How to Create a LXC CentOS Template

Download CentOS 5.5 (or other version if You want) netinstall (or full if You want). Choose i386 or x86_64 (x86_64 works only if the host OS is x86_64).

Install CentOS to a physical or virtual PC as You like (minimal, typical or anyhow You like).

I installed to virtual KVM PC. Some screenshots of that process follows.

Choose a Local Mirror

When the CentOS is set up we need to tar the contents of the file system. But not everything. So create a temporary file (/tmp/exclude) on the newly installed system:


And then run:

[root@localhost ~]# tar --numeric-owner -czvf /tmp/centos-5.5-x86_64-image.tgz -X /tmp/exclude /

(If You don’t like installing CentOS You can use a OpenVZ template as described here)

Copy centos-5.5-x86_64-image.tgz to Your LXC host system. Untar:

root@servukas:~# mkdir -p /var/lxc/centos
root@servukas:~# cd /var/lxc/centos
root@servukas:/var/lxc/centos# tar -zxvf /root/centos-5.5-x86_64-image.tgz

Put a “#” in etc/inittab file at the beginning of the lines that respawn /sbin/mingetty on tty1 through tty6:

# Run gettys in standard runlevels
#1:2345:respawn:/sbin/mingetty tty1
#2:2345:respawn:/sbin/mingetty tty2
#3:2345:respawn:/sbin/mingetty tty3
#4:2345:respawn:/sbin/mingetty tty4
#5:2345:respawn:/sbin/mingetty tty5
#6:2345:respawn:/sbin/mingetty tty6

Remove everything from etc/fstab except the line that mounts /dev/pts.

Comment the line


in file etc/rc.d/rc.sysinit.

Disable ipv6. Add two lines to etc/modprobe.d/blacklist:

blacklist ipv6
blacklist net-pf-10

and edit etc/sysconfig/network line NETWORKING_IPV6 to:


To fix iptables modify two lines on etc/sysconfig/iptables-config file


Create a file /var/lxc/

# Makes default devices needed in lxc containers
# modified from
if [ $ROOT = '/' ]; then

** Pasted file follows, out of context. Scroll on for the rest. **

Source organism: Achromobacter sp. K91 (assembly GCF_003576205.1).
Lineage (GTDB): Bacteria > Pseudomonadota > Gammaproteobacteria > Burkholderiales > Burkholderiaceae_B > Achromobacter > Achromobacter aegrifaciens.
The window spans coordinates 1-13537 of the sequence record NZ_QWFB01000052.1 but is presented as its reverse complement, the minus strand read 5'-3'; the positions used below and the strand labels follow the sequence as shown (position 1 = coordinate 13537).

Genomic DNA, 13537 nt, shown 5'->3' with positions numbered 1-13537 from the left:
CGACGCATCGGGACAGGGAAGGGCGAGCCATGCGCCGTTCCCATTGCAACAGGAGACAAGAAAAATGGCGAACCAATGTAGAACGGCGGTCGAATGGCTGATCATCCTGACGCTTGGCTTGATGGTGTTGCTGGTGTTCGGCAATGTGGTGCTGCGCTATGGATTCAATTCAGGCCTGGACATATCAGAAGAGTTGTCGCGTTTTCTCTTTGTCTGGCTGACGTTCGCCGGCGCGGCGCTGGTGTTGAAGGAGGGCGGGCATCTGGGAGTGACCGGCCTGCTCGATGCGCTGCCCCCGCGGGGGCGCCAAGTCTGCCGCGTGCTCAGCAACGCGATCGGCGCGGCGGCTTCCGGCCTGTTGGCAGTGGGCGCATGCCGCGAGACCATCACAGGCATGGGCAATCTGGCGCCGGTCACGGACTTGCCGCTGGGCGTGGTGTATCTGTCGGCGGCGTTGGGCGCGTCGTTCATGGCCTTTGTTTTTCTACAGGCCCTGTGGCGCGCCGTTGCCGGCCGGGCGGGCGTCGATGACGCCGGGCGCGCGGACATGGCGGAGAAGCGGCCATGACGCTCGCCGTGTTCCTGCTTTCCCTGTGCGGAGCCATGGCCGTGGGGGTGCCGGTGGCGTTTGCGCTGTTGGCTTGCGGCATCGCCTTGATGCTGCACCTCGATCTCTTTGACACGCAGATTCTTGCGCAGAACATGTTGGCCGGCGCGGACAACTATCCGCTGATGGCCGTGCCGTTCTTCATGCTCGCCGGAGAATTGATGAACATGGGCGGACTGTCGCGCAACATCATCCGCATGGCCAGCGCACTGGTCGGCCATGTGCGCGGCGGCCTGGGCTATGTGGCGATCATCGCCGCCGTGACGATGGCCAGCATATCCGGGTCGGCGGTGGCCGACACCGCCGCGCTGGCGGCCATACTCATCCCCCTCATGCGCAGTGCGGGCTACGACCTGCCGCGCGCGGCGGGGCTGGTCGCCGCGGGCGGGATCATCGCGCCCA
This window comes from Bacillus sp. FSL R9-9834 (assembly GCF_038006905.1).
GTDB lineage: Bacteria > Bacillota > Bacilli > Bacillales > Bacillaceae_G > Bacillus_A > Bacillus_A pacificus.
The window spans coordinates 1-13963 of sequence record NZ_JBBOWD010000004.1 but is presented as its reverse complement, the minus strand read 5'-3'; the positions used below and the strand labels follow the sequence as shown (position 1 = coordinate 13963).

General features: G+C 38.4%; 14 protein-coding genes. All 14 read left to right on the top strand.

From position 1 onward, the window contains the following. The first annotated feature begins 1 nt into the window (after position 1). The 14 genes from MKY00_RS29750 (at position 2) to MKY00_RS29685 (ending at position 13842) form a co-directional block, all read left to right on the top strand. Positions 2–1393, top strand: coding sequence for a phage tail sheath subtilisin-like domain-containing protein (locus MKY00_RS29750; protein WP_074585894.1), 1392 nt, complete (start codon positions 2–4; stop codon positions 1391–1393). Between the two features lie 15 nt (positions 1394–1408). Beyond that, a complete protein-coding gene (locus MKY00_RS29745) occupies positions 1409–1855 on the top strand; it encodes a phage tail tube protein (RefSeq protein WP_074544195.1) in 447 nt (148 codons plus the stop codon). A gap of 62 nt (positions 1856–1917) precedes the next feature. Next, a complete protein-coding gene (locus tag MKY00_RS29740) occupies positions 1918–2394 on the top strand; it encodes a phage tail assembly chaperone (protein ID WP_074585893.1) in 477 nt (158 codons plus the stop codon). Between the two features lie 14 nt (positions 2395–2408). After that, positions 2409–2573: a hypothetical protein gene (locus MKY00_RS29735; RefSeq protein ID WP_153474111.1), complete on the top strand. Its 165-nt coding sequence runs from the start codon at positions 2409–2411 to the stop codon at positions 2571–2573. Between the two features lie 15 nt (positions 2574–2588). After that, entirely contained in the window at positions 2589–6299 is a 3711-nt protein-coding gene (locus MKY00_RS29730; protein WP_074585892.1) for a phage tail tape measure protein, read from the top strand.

printf "\033[22;35m\nDO NOT RUN ON THE HOST NODE\n\n"
tput sgr0
exit 1
if [ ! -d $DEV ]; then
printf "\033[01;33m\nRun this script in rootfs\n\n"
tput sgr0
exit 1
rm -rf ${DEV}
mkdir ${DEV}
mknod -m 666 ${DEV}/null c 1 3
mknod -m 666 ${DEV}/zero c 1 5
mknod -m 666 ${DEV}/random c 1 8
mknod -m 666 ${DEV}/urandom c 1 9
mkdir -m 755 ${DEV}/pts
mkdir -m 1777 ${DEV}/shm
mknod -m 666 ${DEV}/tty c 5 0
mknod -m 666 ${DEV}/tty0 c 4 0
mknod -m 666 ${DEV}/tty1 c 4 1
mknod -m 666 ${DEV}/tty2 c 4 2
mknod -m 666 ${DEV}/tty3 c 4 3
mknod -m 666 ${DEV}/tty4 c 4 4
mknod -m 600 ${DEV}/console c 5 1
mknod -m 666 ${DEV}/full c 1 7
mknod -m 600 ${DEV}/initctl p
mknod -m 666 ${DEV}/ptmx c 5 2
exit 0

And run it:

root@servukas:/var/lxc/centos# sh ../

Disable unnecessary services:

root@servukas:/var/lxc# chroot /var/lxc/centos
bash-3.2# chkconfig --levels 2345 acpid off
bash-3.2# chkconfig --levels 2345 kudzu off
bash-3.2# chkconfig --levels 2345 microcode_ctl off

I also disabled these services because they failed starting up with my hosts kernel and I don’t need them either:

bash-3.2# chkconfig --levels 2345 autofs off
bash-3.2# chkconfig --levels 2345 hidd off
bash-3.2# chkconfig --levels 2345 auditd off
bash-3.2# chkconfig --levels 2345 ip6tables off

Some more services to disable (leave them if You need):

bash-3.2# chkconfig --levels 2345 isdn off
bash-3.2# chkconfig --levels 2345 gpm off
bash-3.2# chkconfig --levels 2345 cups off
bash-3.2# chkconfig --levels 2345 sendmail off
bash-3.2# chkconfig --levels 2345 rpcidmapd off
bash-3.2# chkconfig --levels 2345 rpcgssd off
bash-3.2# chkconfig --levels 2345 netfs off
bash-3.2# chkconfig --levels 2345 nfslock off
bash-3.2# chkconfig --levels 2345 portmap off
bash-3.2# exit

As You may noticed I used chroot. There is a full file system of CentOS so it works flawlessly.

This is it. The template is finished. Tar it and keep for future usage.

Well and… let’s test it!

Create centos.conf file:

lxc.utsname = centos
lxc.tty = 4 = veth = up = br0 = eth0 = 1500 = 00:16:36:2F:8D:DA =